A Whitley Bay teacher is taking on the Great North Run Solo virtual running challenge to raise money for Barnardo's The BASE, after being inspired by a student who uses the local service.
Suzette Thompson, 42, a teacher at Monkseaton High School, admits that she lost her running mojo during lockdown and signed up to GNR Solo to give herself a ‘kick up the backside'.
Great North Run Solo was introduced to celebrate the 40th staging of the iconic half marathon after its cancellation due to the public health crisis caused by Coronavirus. It challenges runners to complete 40 runs from now until the 13 September, the day the 40th event was scheduled to take place.
Over 20,000 people have signed up so far and organisers are donating the profits to the NHS Charities Together COVID-19 Urgent Appeal.
Suzette said: “I decided that if I was going to do it, I should do it for charity, since so many are losing out this year, with events like the Great North Run being cancelled.
“The last few months have taught me how important community and neighbours are, and that's why I wanted to support a local, community based charity on my doorstep.
“When I was in school teaching key workers' children, one of them said how much she misses the BASE but that they had been wonderful keeping in touch, and how much this has helped her. The BASE also do a lot for us at school, all for free, so I wanted to give something back.”
Suzette has raised over £300 for Barnardo's The BASE, which provides support for young people aged 15-25. It offers a safe space to meet with peers and be part of a range of social activities on a weekly basis at the centre in Whitley Bay.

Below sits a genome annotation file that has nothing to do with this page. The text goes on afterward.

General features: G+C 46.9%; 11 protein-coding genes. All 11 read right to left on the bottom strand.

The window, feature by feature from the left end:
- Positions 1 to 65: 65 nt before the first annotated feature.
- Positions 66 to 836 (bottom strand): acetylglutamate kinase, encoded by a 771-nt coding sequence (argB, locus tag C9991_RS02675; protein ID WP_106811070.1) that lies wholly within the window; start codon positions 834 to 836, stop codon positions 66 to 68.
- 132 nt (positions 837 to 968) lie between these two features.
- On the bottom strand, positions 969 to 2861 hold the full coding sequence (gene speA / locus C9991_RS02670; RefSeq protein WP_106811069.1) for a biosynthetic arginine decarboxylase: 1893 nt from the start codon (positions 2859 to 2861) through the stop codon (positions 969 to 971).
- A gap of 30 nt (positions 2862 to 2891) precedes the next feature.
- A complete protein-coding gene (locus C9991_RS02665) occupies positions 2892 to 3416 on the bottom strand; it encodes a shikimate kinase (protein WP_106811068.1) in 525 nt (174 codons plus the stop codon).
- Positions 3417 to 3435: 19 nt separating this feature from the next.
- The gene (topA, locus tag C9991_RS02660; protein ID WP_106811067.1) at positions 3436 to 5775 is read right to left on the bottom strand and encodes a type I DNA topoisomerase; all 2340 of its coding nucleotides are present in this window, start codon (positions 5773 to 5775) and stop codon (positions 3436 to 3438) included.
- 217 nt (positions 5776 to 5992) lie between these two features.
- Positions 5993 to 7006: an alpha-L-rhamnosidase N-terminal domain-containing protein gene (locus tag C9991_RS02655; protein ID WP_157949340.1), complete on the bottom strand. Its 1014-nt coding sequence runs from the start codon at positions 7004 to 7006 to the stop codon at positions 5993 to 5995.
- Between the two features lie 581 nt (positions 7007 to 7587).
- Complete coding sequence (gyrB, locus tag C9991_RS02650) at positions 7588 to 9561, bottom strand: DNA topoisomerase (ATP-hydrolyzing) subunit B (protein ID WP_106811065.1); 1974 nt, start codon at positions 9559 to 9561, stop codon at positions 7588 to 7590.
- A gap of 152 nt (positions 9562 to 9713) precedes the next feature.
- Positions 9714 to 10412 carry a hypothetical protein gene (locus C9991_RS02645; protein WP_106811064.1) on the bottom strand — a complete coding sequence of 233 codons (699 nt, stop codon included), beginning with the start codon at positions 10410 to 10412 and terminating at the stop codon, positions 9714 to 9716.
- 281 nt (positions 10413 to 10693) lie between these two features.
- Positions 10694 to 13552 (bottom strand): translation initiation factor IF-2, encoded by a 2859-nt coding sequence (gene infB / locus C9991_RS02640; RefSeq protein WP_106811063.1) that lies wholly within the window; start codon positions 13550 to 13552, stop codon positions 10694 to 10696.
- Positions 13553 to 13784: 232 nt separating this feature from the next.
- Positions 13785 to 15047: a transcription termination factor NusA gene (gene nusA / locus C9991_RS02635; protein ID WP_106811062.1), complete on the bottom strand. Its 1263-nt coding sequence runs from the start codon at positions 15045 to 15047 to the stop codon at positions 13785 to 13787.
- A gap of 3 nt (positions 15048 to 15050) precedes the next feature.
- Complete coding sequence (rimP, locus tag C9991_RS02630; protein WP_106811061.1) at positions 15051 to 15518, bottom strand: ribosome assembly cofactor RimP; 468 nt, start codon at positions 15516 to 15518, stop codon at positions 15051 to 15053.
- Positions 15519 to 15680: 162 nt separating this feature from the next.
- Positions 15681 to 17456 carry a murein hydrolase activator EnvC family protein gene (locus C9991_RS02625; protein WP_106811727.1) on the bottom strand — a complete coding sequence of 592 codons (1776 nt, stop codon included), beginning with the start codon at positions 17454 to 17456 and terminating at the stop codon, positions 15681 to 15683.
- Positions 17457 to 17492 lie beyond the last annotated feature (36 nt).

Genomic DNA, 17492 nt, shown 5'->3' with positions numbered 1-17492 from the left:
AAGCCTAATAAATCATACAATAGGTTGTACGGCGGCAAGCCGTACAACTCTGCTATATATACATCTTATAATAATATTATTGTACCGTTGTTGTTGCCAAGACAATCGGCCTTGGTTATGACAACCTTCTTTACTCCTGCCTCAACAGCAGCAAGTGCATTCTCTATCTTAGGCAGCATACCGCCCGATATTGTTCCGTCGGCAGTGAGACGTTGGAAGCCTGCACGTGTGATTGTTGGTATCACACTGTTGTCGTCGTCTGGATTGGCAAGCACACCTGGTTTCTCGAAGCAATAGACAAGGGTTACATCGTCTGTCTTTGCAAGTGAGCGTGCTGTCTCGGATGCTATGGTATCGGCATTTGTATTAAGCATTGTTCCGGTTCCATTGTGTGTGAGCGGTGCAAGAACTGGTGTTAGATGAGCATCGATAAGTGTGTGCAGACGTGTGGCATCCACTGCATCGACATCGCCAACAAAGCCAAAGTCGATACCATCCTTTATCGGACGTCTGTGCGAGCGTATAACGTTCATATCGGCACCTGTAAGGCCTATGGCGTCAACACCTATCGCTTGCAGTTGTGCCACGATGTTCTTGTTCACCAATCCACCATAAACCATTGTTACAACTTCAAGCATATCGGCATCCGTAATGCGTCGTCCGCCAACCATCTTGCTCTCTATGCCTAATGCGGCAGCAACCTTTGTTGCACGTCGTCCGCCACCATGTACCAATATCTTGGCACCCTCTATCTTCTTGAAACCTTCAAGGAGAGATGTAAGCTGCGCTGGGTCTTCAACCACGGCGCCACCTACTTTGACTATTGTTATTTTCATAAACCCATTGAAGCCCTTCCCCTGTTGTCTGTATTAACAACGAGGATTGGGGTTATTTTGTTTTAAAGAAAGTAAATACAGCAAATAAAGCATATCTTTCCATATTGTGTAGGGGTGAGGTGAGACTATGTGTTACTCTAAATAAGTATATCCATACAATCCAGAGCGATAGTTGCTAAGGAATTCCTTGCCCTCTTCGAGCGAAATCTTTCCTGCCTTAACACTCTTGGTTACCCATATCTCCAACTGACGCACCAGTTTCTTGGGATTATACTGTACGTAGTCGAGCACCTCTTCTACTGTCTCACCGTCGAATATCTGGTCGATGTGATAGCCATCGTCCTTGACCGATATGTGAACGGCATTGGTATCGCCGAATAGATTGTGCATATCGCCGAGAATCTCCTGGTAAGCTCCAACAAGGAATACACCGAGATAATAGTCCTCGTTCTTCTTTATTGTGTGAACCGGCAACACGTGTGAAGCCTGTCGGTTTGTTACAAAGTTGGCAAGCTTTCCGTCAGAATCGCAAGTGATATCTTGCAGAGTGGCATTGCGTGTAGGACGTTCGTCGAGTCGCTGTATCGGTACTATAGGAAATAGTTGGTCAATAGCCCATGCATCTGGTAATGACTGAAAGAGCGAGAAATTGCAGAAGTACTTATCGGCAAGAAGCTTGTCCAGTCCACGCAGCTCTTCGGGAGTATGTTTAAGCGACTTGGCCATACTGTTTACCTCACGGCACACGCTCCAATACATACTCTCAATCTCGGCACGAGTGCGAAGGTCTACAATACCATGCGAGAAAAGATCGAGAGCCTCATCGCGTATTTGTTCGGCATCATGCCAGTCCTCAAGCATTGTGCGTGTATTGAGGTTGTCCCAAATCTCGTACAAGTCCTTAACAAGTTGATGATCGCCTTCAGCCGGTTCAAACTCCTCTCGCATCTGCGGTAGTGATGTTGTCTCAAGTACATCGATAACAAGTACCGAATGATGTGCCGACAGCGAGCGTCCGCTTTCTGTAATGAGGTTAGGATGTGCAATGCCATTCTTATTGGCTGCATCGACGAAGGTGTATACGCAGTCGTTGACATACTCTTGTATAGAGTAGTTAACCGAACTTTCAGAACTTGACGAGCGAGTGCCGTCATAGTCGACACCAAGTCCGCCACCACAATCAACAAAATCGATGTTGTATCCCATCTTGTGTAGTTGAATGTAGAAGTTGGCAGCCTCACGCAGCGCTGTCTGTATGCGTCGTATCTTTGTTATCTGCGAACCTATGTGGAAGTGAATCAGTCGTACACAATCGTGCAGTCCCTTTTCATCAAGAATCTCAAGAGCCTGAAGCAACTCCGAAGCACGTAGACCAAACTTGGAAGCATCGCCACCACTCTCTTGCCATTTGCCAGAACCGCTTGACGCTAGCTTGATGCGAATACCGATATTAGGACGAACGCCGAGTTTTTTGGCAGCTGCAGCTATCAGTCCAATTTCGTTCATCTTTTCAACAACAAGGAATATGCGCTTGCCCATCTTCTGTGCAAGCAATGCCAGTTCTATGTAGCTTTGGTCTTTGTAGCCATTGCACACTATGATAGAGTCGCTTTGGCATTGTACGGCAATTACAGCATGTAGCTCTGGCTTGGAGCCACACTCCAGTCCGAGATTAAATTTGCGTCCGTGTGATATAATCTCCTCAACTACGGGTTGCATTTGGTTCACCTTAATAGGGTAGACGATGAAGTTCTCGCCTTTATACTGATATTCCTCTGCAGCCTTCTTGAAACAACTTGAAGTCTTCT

Although she wasn't entered into this year's Great North Run and the last time she completed the half marathon was 2014, Suzette was pleased that GNR Solo gave her an opportunity to get involved again.
“It has given me a sense of purpose and I was excited, but nervous to challenge myself,” she said.
“I have gone through phases with running and have a real love hate relationship with it.
“I started running after my daughter was born around 13 years ago. I'm not ‘a runner', but I do enjoy being able to just shove on a pair of trainers and do it when you want, and for how long you want, which is particularly handy when you have kids.
“I also have three friends doing it and we have a WhatsApp group to celebrate when we do a run, and help each other when we are struggling.
“I ran 5.5 miles on the first run, even though I planned to do 3 miles. I felt quite good about doing it so decided to keep going.
“I am so lucky to live at the coast and have some lovely routes to enjoy. My husband usually comes out with me and is a brilliant encourager.
“I am proud that I can still run and that I have managed to raise £300 for such a great cause.”
Great North Run Solo entries are open until 31st July. Those taking part can run any pace or distance they're comfortable with and everyone who completes the challenge will receive a special edition medal. The challenge costs £10 to join, and all profits will go to the NHS Charities Together COVID-19 Urgent Appeal. Organisers are also encouraging everyone who joins Great North Run Solo to fundraise for a charity who otherwise would miss out this year.